Monday, October 22, 2018

Artist Dates and a Blog Hiatus

Today, I need to share two things with you: my artist dates and a blog hiatus.

In my 10-14-18 posting, I explained the concept of the Artist Date from Julia Cameron’s books. I’ve been on three now. The first was to a $ store where I purchased $25 worth of items that brought forth childhood delight. Among my purchases were four “I Draw” booklets that will help me learn how to draw dinosaurs, animals, horses, and sea life. Also, I got a book to teach me calligraphy.

In addition, I purchased several sheets of stickers. (I use these to decorate my morning pages.) Finally, I bought tissue paper in which to wrap gifts for the next year. 

That date was totally satisfying.

My second Artist Date was to Swope Park in Kansas City. The 1,805-acre park is heavily wooded. Located in its midst is a zoo that I hadn’t visited since graduating from grade school in 1950. The changes there represent the enlightened view of animals and their needs that many of us have come to in the intervening years.

I went to the zoo with three friends and enjoyed myself immensely. We rode on the African Sky Safari—some 35 feet in the air! Then we took a tram ride to see elephants and a train ride to view kangaroos. I was happily tired by the end of our three-our visit. Here’s a photo of a friend and me—monopolizing the camera’s view! —in front of the polar bear area.

My third Artist Date took place here in my own home. From the public library, I got a DVD of a Gene Autry movie. All through grade school, my brother and I enjoyed a cowboy matinee movie each Saturday. Our favorites were Roy Rogers, Gene Autry, Hopalong Cassidy, the Cisco Kid, and the Lone Ranger. My all-time favorite was Gene!

So I got the DVD and settled down in my recliner, munching my way through the movie with a veggie burger, mayo, onion, and pickle sandwich; a bowl of Progresso lentil soup, a Mound bar, an Almond Joy, and a bowl of strawberry ice cream. Two cups of hot Earl Grey tea accompanied my repast! Gene and I fought the “bad ‘uns” and won the day! And I spent some nostalgic time reminiscing about seeing those cowboy films with my brother all those years ago.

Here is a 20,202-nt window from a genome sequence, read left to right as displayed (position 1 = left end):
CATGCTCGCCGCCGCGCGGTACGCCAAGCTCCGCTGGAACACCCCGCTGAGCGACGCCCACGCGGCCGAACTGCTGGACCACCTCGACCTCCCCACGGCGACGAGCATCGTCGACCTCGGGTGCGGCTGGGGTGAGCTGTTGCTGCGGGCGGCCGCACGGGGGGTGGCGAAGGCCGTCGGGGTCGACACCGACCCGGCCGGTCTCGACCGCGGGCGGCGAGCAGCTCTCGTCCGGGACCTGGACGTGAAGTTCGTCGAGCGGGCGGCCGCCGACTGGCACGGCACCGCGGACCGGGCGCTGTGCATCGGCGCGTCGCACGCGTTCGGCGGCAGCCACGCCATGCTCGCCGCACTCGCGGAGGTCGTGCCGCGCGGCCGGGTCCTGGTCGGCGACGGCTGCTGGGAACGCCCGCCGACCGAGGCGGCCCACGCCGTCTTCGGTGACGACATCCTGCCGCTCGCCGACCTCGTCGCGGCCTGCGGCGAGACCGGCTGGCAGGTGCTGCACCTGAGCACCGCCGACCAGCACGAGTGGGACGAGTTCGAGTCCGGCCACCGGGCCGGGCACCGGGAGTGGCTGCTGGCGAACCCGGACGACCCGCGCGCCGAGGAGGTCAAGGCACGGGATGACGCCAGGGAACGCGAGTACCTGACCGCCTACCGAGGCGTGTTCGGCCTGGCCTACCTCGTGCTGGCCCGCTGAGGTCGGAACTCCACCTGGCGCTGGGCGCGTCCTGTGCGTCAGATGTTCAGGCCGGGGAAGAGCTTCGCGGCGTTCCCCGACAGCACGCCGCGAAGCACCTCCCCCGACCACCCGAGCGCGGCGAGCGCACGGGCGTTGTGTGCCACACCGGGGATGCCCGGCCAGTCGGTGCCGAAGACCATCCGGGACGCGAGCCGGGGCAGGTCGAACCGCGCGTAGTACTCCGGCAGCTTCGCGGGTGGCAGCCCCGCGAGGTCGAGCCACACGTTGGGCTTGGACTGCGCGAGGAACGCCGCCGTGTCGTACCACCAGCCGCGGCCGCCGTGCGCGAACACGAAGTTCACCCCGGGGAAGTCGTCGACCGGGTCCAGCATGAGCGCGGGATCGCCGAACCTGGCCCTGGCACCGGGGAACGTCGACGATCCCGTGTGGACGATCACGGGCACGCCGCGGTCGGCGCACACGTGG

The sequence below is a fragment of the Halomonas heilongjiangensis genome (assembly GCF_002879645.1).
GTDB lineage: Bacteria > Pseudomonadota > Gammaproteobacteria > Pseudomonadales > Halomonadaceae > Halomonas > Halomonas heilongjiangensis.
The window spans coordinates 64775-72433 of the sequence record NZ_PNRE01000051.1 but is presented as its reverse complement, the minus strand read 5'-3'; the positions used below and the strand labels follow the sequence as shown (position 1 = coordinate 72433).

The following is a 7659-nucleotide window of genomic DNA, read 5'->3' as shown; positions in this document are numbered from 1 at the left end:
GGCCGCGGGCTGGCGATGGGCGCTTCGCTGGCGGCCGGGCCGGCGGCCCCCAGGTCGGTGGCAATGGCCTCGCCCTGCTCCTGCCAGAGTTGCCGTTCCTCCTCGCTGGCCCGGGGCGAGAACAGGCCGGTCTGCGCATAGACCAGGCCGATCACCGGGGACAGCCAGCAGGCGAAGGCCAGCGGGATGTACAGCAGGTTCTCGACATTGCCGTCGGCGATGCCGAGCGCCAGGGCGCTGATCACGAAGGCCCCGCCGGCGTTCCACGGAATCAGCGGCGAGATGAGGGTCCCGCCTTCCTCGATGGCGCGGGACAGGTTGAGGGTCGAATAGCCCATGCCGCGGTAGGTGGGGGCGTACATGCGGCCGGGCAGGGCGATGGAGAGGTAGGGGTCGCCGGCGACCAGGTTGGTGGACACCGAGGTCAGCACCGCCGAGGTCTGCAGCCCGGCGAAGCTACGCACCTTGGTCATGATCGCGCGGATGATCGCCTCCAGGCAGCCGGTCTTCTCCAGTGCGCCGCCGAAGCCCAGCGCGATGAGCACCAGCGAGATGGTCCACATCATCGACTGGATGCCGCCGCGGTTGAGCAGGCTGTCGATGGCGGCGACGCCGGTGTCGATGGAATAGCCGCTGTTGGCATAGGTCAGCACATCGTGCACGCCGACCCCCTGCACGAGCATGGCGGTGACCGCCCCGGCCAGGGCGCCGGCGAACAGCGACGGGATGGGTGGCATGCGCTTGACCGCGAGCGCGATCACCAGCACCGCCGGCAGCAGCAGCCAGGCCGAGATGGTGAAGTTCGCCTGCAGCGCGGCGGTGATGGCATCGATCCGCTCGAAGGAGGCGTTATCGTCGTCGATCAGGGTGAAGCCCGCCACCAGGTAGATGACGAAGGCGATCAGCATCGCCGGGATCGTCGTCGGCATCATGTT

So those are my Artist Dates thus far.

Secondly today, I want to let you know that I won’t be posting again until Sunday, November 18. Nor will I be reading your blogs. Those of you who are regular readers of this blog know that I have compromised vision due to my glaucoma. The pressure of 59 in my right eye and 56 in the left back on December 9, 2015, severely damaged my optic nerves. (Normally, one’s pressure is around 15.)

I must do everything I can to protect those nerves from becoming even more defective and ultimately being so diseased that I become blind. One of the things that affects the optic nerves is dry eyes. I put in eye lubricates between 7-10x a day to help with that. (I use glaucoma drops 3x a day.) But things just keep progressing.

So between now and November 14, when I see the glaucoma specialist again, I am having to limit my time reading large-print and e-books, watching TV, and using the computer. These all demand focusing on one spot. These limitations mean that I’ll mostly be listening to audio books and that the brief time I spend at the computer will be an attempt to complete a novel I want to publish next year.

The November appointment is an important one as it will determine if these restrictions need to continue. I’ll let you know what happens. I know all of you will say a prayer or send a healing thought my way when you finish reading this. I thank you for that from the deep center of myself where Oneness dwells. I won’t be responding to any comments this time, but please know how dear you all are to me. Thank you for your friendship.


Sunday, October 14, 2018

How I Began Artist Dates

Sometime in the past, I mentioned that I do “Morning Pages.” I’ve done so—off and on—for twenty-seven years. This writing exercise is from the book The Artist’s Way by Julia Cameron.

Cameron wrote the book to free those of us who felt “blocked” in our creativity. That is, we’d lost the impetus to create in our own way. It was meant for anyone who had a passion for something, be it planting a garden, photographing birds, crocheting, baking bread, enjoying sunsets, writing a short story, quilting, visiting all the baseball stadiums in the United States, painting watercolors, etc.

Cameron asked readers to commit to twelve weeks in which they’d do the following: write, in longhand, three stream-of-consciousness pages each morning; enjoy an artist’s date each week; and read one chapter of her book each week.

Then—if this appealed to the reader and helped her or him renew the passion that gave renewed meaning to life—Cameron encouraged readers to continue the Morning Pages for as long as possible.

So for twenty-seven years, I’ve done them. I get up, feed the cats, scoop the litter, brew my tea, and then sit down at the kitchen table to write. The stream-of-consciousness writing usually takes about forty-five minutes and helps me clarify my thoughts, make decisions, and come to resolution on things that are niggling my mind.